“I’ve never murdered anyone in my life. The decisions are up to them.”: Ethical Guidance and Cultural Pessimism in the Saw Series

  • Author(s): John Walliss, James Aston
  • When: 2012-12
  • Where: Journal of Religion and Popular Culture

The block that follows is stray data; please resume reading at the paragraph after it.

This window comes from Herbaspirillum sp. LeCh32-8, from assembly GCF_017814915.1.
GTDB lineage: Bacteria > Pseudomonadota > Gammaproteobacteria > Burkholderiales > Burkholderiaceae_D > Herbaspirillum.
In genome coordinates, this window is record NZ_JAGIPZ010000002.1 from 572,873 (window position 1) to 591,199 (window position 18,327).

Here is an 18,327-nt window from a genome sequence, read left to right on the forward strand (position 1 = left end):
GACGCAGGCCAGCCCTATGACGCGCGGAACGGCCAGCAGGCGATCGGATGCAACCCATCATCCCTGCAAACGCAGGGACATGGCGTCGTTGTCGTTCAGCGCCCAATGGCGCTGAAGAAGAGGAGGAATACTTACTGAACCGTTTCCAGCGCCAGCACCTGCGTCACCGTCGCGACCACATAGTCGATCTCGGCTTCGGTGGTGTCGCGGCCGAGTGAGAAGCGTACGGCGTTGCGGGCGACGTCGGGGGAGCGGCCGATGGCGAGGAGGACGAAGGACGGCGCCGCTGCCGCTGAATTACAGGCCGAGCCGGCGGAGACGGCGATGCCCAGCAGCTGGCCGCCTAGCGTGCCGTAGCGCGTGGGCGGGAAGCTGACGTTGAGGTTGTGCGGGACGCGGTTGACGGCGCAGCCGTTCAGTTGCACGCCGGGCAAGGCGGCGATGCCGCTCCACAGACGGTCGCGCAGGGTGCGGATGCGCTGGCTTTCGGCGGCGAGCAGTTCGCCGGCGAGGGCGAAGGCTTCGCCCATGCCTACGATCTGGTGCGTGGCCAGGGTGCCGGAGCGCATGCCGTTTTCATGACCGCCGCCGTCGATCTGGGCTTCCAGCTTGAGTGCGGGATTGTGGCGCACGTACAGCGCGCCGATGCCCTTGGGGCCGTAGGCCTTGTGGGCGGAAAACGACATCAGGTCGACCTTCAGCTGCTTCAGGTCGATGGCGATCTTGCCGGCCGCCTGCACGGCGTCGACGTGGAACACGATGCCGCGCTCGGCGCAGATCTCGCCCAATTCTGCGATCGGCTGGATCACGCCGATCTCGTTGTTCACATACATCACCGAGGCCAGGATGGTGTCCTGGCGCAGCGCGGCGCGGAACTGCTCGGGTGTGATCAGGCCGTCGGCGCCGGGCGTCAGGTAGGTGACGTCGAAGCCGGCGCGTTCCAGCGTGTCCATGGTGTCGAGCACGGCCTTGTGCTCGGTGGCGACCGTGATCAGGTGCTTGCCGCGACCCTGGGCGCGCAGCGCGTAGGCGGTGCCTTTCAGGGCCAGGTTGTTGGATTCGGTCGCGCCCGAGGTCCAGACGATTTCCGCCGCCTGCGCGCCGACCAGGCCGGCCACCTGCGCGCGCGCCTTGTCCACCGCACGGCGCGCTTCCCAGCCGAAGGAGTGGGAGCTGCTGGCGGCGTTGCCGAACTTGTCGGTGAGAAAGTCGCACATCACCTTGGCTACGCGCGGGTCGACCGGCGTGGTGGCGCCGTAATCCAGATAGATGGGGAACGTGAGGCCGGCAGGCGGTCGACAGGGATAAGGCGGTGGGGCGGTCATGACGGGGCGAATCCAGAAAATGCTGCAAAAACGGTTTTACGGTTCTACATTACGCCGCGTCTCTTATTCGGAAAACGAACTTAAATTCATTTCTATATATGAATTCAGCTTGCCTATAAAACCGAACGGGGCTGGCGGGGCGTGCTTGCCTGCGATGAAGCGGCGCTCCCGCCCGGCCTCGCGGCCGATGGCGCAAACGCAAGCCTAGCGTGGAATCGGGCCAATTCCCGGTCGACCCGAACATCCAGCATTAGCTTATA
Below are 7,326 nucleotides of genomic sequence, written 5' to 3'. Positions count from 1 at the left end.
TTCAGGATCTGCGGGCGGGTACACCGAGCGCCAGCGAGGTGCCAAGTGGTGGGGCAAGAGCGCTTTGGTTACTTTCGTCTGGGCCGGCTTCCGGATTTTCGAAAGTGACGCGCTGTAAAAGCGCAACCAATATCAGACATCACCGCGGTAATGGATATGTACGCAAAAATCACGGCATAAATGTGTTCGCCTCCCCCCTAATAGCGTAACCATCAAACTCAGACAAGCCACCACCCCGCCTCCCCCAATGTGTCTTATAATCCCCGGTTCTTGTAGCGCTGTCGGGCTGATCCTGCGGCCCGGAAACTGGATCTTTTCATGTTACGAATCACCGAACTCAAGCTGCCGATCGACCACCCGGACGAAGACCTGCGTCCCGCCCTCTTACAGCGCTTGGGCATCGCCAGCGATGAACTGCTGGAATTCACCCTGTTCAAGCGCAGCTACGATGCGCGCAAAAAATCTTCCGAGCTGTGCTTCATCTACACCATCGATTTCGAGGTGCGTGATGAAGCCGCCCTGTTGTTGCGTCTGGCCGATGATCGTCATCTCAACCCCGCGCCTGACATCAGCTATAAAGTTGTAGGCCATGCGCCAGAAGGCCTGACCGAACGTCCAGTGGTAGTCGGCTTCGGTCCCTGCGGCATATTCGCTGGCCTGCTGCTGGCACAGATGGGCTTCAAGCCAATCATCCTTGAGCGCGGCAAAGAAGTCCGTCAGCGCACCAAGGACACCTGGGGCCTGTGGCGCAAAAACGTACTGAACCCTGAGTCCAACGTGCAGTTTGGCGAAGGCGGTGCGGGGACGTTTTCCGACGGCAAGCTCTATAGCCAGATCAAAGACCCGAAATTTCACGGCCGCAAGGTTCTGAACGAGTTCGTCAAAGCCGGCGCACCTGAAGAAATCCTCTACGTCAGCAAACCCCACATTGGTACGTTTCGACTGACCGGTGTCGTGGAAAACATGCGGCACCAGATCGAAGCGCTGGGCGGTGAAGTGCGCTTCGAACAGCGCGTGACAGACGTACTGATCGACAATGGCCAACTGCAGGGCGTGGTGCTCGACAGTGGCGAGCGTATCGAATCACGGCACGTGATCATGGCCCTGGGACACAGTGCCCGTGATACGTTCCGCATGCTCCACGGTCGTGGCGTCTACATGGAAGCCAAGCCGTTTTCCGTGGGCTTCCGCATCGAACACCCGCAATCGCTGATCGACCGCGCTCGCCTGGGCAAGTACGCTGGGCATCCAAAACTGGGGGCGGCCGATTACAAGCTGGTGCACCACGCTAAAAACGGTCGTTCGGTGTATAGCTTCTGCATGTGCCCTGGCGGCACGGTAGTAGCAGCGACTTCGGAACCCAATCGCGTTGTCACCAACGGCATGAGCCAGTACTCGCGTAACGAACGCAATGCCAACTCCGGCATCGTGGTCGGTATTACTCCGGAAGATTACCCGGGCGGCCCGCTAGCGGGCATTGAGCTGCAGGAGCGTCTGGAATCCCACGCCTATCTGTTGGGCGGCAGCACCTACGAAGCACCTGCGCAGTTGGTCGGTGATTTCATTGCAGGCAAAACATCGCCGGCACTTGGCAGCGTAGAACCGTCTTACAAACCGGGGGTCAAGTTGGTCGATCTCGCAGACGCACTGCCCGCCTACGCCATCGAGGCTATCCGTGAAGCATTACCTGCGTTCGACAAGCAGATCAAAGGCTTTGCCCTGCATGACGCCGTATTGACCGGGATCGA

• In this article, we examine the ethical vision presented in the Saw series of films, focusing in particular on how it represents a trend within popular culture post-9/11 toward increasing cultural pessimism. We will locate the Saw films within this cultural trajectory, primarily focusing on the “games” and the use of torture and how these rituals disturb a clear moral and ethical vision as the franchise moves unsteadily between conservative and liberal ideologies. Human beings, the films show, are riddled with vice and invariably cannot, even when put in a life or death situation, develop the self-awareness to overcome them. Indeed, humans have become so debased and disconnected from life that those liberal, progressive attempts to help them and legal attempts to sanction them are doomed to failure. In the end, the only way in which they can be “saved,” and social order be protected, is through vigilantism and a never-ending cycle of torture.

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